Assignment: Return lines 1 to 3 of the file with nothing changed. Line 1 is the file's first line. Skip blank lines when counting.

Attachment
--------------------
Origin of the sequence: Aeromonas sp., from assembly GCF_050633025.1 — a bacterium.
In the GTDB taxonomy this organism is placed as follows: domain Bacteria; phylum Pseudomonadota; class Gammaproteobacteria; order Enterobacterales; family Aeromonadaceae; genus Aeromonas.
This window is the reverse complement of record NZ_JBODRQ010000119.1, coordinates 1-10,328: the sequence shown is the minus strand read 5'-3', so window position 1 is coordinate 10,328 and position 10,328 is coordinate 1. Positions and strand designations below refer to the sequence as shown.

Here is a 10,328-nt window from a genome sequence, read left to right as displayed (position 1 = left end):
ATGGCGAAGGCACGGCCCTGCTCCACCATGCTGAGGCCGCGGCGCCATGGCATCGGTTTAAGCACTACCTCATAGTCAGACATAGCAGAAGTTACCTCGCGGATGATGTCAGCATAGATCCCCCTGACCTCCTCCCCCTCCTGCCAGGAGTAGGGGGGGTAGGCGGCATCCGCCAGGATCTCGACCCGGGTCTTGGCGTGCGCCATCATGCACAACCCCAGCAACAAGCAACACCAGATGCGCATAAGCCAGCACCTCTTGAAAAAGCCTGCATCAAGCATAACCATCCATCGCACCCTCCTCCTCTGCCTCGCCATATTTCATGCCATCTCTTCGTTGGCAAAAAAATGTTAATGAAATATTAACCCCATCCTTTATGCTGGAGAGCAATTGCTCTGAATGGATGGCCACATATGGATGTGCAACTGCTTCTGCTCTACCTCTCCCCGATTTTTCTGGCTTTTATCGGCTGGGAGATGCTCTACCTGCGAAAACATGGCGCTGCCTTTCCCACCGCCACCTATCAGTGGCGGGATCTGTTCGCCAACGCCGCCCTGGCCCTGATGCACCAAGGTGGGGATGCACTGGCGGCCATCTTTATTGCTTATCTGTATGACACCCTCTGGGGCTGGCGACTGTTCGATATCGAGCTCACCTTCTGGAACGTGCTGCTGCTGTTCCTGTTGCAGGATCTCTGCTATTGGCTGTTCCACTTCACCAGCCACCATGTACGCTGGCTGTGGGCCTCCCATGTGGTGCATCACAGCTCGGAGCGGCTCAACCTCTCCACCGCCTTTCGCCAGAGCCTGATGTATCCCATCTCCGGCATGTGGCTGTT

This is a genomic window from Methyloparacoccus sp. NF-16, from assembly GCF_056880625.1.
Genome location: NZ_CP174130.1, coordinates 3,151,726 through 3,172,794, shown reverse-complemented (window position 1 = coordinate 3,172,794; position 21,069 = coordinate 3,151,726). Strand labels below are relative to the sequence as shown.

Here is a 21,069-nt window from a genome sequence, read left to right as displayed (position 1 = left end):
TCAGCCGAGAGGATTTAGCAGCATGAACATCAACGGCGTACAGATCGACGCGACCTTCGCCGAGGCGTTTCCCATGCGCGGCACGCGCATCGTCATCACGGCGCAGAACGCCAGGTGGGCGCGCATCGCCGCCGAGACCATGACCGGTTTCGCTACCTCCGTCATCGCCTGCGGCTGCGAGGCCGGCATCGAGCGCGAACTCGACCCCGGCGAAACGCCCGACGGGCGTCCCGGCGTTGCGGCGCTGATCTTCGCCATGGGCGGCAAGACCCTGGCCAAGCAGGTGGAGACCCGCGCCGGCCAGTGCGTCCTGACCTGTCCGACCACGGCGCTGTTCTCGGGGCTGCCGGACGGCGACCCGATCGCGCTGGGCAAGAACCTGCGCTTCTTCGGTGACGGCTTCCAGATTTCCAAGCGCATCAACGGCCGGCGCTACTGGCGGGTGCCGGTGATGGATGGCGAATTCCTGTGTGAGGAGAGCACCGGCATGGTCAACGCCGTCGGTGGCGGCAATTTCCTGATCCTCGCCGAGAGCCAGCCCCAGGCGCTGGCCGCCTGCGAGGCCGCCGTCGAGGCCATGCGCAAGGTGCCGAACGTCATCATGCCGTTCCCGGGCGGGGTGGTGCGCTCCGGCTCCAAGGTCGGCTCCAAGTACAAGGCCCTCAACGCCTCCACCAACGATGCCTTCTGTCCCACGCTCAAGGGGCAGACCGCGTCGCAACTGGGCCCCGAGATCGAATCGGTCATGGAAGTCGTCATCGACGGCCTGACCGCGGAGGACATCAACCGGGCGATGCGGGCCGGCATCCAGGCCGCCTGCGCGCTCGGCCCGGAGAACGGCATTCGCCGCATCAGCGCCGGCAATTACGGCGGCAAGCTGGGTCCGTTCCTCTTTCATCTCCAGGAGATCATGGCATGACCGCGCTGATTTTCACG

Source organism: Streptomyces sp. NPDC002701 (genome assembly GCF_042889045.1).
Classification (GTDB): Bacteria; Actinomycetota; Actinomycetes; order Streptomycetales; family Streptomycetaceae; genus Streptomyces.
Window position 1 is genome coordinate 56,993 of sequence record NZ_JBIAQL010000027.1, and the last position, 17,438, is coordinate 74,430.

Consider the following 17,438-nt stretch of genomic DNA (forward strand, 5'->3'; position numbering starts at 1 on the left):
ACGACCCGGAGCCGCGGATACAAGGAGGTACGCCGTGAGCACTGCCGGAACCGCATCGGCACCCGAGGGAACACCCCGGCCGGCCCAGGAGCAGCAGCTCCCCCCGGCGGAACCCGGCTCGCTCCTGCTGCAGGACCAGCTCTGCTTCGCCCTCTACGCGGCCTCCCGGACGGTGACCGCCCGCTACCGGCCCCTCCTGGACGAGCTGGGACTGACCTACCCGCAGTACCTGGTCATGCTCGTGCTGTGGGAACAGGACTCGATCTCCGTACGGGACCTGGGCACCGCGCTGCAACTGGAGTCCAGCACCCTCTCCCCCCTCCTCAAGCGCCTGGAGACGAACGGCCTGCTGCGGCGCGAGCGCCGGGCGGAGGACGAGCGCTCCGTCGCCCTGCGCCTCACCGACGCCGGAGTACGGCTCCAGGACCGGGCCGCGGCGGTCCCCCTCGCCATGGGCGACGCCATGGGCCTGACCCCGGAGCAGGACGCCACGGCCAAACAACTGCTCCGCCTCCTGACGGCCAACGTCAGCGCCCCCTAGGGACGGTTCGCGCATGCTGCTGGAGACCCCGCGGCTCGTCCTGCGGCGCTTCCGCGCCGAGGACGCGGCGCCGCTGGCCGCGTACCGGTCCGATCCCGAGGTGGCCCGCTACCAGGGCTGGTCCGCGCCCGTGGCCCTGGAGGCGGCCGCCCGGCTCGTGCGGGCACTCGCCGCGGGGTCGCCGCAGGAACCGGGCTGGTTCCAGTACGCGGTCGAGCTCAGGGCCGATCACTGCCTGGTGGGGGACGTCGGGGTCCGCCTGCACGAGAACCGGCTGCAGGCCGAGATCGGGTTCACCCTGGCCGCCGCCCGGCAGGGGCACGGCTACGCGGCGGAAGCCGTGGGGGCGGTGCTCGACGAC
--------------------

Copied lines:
Origin of the sequence: Aeromonas sp., from assembly GCF_050633025.1 — a bacterium.
In the GTDB taxonomy this organism is placed as follows: domain Bacteria; phylum Pseudomonadota; class Gammaproteobacteria; order Enterobacterales; family Aeromonadaceae; genus Aeromonas.
This window is the reverse complement of record NZ_JBODRQ010000119.1, coordinates 1-10,328: the sequence shown is the minus strand read 5'-3', so window position 1 is coordinate 10,328 and position 10,328 is coordinate 1. Positions and strand designations below refer to the sequence as shown.